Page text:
River water quality: Escherichia coli

  • Image, River water quality: bacteria (Escherichia coli).

    Escherichia coli (E.coli) is a group of bacteria commonly found in the intestines of warm-blooded animals, including people. E.coli in fresh water can indicate the presence of pathogens (disease-causing organisms) from animal or human faeces. The pathogens can cause illness for anyone who ingests them. Campylobacter is one of the most common pathogens associated with animal and human faeces but is difficult to measure. We use E.coli concentrations to infer Campylobacter infection risk in waterways. We report on the states and trends in E.coli in fresh water.

    We classified River water quality: Escherichia coli as a case study.

    Key findings

    The highest E.coli median concentrations were at sites in the urban land-cover class, followed by sites in the pastoral, exotic forest, or native land-cover class over the 2009–13 period.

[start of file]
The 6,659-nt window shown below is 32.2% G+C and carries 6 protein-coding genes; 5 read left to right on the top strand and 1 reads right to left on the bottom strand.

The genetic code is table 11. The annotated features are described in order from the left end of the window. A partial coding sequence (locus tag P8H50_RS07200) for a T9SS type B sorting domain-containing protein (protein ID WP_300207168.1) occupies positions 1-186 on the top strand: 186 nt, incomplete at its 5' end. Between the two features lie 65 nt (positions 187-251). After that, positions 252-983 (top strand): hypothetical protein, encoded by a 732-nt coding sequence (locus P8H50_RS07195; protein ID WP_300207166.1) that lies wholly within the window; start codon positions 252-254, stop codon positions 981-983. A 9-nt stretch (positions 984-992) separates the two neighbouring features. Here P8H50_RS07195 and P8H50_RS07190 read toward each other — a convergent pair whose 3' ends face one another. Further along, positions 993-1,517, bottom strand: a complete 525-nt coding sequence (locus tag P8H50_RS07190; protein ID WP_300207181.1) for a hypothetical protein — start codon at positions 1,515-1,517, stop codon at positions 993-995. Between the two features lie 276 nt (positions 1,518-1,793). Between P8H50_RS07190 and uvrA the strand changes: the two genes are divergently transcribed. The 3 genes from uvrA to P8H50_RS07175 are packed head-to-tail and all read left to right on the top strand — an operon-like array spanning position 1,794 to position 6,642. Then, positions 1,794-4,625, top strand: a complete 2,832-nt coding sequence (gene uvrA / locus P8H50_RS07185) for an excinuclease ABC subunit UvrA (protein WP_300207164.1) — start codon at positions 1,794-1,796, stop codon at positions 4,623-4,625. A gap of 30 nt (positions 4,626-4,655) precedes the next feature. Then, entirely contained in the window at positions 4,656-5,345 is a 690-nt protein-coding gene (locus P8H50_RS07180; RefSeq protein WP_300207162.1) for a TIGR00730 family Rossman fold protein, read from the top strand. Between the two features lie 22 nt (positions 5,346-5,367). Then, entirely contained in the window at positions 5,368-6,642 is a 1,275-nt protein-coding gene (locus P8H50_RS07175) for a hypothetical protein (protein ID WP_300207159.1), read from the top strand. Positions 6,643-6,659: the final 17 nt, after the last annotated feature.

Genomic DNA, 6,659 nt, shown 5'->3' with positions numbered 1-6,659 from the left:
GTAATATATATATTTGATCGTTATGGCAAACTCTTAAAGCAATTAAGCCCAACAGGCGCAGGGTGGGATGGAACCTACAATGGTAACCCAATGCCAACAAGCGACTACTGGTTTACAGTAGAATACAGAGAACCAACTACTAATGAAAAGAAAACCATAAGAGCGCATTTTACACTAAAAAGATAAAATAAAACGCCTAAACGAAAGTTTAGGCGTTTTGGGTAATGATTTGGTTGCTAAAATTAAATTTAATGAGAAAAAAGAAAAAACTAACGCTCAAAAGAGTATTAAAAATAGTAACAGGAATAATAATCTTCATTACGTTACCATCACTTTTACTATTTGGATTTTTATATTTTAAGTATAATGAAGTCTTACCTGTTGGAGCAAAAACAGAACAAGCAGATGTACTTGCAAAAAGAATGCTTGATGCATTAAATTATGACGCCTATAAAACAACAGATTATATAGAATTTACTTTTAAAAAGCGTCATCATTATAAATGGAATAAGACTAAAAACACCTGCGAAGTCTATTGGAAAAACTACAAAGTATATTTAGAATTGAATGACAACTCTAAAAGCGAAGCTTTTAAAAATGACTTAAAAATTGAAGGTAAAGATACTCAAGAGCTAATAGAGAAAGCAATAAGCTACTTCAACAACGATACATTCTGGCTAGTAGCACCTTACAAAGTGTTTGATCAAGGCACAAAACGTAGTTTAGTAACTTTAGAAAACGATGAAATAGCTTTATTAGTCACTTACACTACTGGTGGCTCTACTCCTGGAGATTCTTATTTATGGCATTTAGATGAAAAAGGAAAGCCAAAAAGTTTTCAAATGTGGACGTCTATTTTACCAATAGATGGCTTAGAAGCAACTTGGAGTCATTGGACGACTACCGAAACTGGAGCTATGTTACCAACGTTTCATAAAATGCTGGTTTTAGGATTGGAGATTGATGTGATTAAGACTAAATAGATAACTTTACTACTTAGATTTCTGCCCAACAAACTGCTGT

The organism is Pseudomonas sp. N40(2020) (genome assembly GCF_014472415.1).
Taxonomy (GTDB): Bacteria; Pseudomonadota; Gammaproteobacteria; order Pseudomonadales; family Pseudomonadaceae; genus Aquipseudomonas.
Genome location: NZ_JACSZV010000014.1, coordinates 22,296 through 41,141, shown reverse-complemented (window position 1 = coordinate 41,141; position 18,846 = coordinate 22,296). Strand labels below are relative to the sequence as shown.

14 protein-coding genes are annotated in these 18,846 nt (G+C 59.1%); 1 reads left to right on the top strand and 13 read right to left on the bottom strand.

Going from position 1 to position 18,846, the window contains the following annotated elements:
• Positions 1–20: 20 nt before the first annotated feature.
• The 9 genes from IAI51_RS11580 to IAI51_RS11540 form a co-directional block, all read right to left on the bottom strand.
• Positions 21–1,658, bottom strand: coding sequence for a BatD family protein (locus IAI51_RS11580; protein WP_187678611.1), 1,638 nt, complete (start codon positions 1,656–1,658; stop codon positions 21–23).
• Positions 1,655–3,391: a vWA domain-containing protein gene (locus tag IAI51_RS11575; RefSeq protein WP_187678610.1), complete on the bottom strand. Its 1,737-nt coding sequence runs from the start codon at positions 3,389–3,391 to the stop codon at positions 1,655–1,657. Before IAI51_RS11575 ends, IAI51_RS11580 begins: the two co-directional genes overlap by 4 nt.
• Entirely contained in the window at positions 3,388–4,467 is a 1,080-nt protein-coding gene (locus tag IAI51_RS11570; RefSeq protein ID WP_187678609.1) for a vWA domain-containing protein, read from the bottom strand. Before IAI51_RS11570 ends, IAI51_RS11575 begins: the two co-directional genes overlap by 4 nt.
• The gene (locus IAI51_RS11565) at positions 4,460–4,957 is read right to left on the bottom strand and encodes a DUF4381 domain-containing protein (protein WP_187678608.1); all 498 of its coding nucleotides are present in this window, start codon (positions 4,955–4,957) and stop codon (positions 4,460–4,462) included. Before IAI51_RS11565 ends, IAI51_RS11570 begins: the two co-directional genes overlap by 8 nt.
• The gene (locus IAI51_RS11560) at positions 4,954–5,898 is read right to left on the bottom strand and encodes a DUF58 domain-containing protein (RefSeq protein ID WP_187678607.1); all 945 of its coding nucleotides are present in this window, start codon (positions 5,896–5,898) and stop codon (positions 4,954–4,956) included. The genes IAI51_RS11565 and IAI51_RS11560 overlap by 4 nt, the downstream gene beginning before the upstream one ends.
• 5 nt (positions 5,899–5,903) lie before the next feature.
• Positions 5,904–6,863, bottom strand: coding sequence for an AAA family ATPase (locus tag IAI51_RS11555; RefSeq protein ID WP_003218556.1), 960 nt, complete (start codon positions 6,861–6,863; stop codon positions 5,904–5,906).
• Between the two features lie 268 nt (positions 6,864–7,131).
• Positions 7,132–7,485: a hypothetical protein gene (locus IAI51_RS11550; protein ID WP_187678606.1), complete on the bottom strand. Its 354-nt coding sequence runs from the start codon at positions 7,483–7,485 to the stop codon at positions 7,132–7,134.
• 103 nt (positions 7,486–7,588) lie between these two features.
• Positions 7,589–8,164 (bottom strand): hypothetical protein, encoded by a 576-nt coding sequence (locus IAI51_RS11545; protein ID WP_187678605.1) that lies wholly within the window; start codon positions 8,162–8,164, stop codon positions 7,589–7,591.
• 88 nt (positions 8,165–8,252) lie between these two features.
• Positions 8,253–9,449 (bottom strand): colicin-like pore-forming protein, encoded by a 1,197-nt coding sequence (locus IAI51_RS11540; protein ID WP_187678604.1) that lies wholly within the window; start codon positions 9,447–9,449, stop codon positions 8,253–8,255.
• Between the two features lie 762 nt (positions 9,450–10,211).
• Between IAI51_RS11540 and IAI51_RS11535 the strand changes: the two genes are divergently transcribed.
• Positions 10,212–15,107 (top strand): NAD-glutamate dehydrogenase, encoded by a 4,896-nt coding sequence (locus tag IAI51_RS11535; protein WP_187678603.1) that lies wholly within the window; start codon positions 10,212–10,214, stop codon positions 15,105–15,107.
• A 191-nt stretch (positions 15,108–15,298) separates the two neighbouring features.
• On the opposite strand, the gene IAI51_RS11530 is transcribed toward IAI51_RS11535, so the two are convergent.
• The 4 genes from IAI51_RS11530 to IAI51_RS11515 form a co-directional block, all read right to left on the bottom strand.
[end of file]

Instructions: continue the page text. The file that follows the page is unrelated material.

• Model-based predictions of E.coli concentrations showed 85.4 percent of river length had very low risk of infection (less than 0.1 percent risk) from occasional immersion, with 0.01 percent (less than 2km) of river length exceeding the national bottom line (greater than 5.0 percent risk of infection) for the 2009–13 period.
    • E.coli concentrations improved at 20.5 percent of sites in the pastoral land-cover class, with 14.2 percent of pastoral sites worsening from 2004–13.
    • E.coli concentrations were indeterminate at 65.3 percent of sites in the pastoral land-cover class, meaning we have insufficient data to determine trend direction for these sites over the 2004–13 period.